Professor Campbell is interested in autonomy for robotics, aircraft and spacecraft. Research areas include sensor fusion and perception; decentralized estimation and control; human decision modeling and human-robotics interaction; nonlinear and hybrid estimation theory; formation flying spacecraft, and structural dynamics and control. Professor Campbell's educational areas include control systems, estimation, and space systems with an emphasis on experiential learning projects.
Mark Campbell joined the Sibley School faculty at Cornell in 2001, and is currently the John A. Mellowes '60 Professor Professor of Mechanical and Aerospace Engineering. Prior to Cornell, Professor Campbell was an Assistant Professor at the University of Washington from 1997-2001. A graduate of Carnegie Mellon University (B.S.) and MIT (M.S., Ph.D.), Professor Campbell worked on MACE, a dynamics and control laboratory flown on Space Shuttle Endeavour in 1995. For the mission, his responsibilities involved the design of many of the 500 multivariable control experiments implemented on-orbit. Professor Campbell spent his 2005-06 sabbatical year as a Visiting Scientist at the Insitu group, maker of small autonomous UAV's for commercial and defense applications, and as an Australian Research Council (ARC) International Fellow, working at the ARC Centre of Excellence for Autonomous Systems in Sydney Australia. In 2012-13, Professor Campbell was among a small group of tenured faculty members across all disciplines in science and engineering selected for the Defense Science Study Group (DSSG). He currently serves on the Air Force Science Advisory Board (SAB).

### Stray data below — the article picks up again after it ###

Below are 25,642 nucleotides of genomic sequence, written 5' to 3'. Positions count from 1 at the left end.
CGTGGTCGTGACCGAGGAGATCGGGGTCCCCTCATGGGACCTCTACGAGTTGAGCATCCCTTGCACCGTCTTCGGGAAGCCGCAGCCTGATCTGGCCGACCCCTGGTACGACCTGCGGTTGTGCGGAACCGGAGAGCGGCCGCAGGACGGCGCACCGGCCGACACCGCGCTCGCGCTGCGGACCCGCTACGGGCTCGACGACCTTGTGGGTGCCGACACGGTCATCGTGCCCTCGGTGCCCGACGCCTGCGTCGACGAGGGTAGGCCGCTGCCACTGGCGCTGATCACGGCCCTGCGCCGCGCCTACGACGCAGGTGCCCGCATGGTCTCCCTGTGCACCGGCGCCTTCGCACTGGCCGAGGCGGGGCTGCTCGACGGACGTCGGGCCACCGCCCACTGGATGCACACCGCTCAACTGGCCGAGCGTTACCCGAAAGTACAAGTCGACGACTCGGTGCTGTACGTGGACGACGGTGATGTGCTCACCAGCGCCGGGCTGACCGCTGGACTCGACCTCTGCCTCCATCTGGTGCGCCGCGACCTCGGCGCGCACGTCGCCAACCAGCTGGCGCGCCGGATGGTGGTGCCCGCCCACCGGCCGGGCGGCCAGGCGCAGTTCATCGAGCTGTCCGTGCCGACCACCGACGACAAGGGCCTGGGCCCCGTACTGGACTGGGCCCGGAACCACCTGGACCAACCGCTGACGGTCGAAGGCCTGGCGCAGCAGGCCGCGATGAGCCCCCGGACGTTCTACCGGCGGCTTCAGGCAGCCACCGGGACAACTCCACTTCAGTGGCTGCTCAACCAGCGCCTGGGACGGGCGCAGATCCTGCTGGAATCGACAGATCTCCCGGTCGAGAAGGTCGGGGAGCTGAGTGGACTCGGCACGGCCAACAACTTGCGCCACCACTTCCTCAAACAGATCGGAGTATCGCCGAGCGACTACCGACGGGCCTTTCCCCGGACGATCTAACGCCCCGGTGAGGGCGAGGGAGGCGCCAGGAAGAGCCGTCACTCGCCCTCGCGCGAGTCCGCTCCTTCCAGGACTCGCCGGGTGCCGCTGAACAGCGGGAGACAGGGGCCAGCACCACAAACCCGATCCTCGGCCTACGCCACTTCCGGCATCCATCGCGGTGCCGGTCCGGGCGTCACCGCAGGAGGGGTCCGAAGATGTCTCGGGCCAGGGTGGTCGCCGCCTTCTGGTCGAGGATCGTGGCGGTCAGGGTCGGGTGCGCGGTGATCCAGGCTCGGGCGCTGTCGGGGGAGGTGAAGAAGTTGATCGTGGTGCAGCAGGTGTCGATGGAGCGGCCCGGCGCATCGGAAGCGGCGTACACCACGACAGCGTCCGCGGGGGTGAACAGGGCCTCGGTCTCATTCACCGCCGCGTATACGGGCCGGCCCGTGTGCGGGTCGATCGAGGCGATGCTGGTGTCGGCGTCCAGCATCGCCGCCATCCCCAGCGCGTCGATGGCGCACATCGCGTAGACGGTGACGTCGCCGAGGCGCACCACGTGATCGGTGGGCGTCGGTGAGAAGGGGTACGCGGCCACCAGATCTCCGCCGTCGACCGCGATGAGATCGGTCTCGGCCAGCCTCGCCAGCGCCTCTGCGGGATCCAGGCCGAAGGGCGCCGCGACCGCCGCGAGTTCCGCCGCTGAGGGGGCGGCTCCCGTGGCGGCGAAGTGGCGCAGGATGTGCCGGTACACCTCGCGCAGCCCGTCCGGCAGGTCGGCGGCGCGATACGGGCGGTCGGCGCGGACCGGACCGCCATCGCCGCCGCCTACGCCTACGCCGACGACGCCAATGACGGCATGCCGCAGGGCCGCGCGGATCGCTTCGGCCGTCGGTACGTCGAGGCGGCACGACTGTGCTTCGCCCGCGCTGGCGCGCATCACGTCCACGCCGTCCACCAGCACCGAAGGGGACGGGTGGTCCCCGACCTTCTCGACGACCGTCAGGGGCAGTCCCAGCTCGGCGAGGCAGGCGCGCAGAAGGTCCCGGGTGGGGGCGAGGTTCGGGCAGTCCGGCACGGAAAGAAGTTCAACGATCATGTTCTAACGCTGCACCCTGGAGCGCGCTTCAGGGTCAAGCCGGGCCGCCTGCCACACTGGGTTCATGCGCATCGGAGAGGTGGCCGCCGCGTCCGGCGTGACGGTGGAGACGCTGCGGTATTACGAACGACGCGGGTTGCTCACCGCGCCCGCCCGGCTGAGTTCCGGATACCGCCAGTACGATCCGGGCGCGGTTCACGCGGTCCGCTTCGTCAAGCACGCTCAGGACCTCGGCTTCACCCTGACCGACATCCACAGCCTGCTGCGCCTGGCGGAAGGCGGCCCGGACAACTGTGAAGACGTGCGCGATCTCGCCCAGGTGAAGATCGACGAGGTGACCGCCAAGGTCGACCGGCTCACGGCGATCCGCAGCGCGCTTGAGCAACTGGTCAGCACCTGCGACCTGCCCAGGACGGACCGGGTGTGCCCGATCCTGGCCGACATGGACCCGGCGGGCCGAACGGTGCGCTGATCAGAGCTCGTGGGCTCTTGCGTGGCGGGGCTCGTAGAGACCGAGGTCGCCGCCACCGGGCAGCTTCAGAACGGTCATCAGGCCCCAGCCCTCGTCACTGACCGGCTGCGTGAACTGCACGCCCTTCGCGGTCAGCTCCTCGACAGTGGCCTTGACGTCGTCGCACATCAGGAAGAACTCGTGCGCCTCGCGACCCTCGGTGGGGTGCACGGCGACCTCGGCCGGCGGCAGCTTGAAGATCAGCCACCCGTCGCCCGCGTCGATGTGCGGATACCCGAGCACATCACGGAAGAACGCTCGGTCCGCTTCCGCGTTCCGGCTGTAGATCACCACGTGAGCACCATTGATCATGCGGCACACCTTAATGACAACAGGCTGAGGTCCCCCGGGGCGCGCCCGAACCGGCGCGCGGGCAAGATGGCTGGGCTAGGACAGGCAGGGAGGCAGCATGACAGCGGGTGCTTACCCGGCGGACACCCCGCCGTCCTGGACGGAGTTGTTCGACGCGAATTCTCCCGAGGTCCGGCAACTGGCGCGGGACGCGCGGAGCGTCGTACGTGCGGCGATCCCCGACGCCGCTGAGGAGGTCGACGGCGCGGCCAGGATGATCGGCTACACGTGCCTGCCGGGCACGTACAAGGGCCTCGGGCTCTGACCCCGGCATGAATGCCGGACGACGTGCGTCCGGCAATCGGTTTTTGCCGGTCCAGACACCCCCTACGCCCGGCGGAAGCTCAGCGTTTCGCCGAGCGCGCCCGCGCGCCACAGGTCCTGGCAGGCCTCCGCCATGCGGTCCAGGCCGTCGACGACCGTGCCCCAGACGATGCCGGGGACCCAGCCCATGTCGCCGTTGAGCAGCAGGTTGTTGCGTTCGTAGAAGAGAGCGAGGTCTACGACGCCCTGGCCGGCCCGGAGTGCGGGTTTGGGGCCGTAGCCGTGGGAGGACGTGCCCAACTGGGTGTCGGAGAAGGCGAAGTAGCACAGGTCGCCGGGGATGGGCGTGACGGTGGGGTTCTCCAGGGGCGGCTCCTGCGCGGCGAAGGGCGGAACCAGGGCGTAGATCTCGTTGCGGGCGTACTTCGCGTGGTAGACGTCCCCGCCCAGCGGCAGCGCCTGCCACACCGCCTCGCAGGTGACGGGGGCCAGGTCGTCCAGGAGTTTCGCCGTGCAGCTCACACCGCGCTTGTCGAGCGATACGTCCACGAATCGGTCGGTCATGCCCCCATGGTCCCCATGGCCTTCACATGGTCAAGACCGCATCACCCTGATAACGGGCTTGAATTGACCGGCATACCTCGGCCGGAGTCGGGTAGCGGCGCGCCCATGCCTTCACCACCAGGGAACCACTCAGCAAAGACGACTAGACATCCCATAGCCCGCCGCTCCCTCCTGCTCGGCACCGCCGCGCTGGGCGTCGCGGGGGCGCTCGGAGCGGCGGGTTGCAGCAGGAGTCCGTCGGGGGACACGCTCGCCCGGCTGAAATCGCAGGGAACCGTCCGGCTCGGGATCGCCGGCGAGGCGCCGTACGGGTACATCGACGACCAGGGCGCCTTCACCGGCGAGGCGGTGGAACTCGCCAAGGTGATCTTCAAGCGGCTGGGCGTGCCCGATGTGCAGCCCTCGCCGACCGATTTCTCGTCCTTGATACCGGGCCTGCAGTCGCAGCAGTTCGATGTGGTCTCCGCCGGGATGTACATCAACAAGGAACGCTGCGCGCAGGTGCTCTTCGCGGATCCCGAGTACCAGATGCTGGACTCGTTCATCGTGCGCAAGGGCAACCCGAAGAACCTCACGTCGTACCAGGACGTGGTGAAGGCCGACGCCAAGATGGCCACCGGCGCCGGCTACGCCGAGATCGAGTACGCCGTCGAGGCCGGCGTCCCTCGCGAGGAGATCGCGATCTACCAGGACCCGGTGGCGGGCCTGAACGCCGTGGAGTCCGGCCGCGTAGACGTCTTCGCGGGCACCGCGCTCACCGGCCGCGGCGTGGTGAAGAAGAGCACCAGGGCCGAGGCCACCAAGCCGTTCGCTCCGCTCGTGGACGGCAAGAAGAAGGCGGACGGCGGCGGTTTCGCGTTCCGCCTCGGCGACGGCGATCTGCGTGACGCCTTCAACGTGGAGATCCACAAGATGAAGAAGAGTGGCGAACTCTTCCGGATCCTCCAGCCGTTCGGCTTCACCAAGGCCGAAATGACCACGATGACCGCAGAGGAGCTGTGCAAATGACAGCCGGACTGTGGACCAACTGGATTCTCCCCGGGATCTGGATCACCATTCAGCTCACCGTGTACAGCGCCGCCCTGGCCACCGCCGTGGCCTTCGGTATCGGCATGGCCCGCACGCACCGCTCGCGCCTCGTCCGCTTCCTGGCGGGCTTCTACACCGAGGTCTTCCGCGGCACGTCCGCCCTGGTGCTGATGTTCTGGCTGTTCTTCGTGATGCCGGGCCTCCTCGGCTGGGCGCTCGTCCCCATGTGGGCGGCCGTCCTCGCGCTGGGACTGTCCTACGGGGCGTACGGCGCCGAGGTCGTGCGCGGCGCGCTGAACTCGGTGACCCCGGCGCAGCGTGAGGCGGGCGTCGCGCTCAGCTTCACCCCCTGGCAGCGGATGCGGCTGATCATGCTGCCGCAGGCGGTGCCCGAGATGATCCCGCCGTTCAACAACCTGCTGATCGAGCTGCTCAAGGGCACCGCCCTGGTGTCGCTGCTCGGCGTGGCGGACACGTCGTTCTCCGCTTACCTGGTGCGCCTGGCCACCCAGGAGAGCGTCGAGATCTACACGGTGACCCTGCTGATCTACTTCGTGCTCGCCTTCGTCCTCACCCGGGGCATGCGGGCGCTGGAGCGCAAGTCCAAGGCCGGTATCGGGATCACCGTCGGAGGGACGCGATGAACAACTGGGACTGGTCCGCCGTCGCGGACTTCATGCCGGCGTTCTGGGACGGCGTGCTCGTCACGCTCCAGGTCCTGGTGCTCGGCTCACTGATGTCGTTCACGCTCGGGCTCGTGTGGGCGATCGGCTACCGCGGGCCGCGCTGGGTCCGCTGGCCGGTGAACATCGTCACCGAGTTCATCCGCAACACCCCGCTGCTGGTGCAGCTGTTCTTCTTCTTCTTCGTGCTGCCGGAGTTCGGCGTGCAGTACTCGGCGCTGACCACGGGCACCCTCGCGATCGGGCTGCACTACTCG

Professor Campbell has received a number of teaching awards including Cornell's College of Engineering Stephen Miles '57 Award (2004) and the Douglas Whitney Award (2010), the American Society of Engineering Education Teaching Award (2007), the UW Aeronautics and Astronautics Professor of the Year award (1999), and the Frontier's in Education Youg Faculty Fellow. Professor Campbell has delivered several keynote addresses at conferences, and received best paper awards from the AIAA (2004,2011), Frontier's in Education conference (1999), and best poster award at the International Symposium on Distributed Autonomous Robotic Systems (2012); he also received the Bennet Prize and is an Andrew Carnegie Scholar. He is currently an Associate Fellow of the AIAA, and is serving as Associate Director on the American Automatic Control Council Board of Directors (member of IFAC) and as an Associate Editor for the AIAA Journal of Guidance, Control and Dynamics and the IEEE Transactions on Aerospace and Electronic Systems.
Educational areas focus on control systems, estimation, robotics, spacecraft, and systems engineering with an emphasis on experiential learning projects.
5-year appointment as S.C. Thomas Sze Director of the Sibley School of Mechanical & Aerospace Engineering.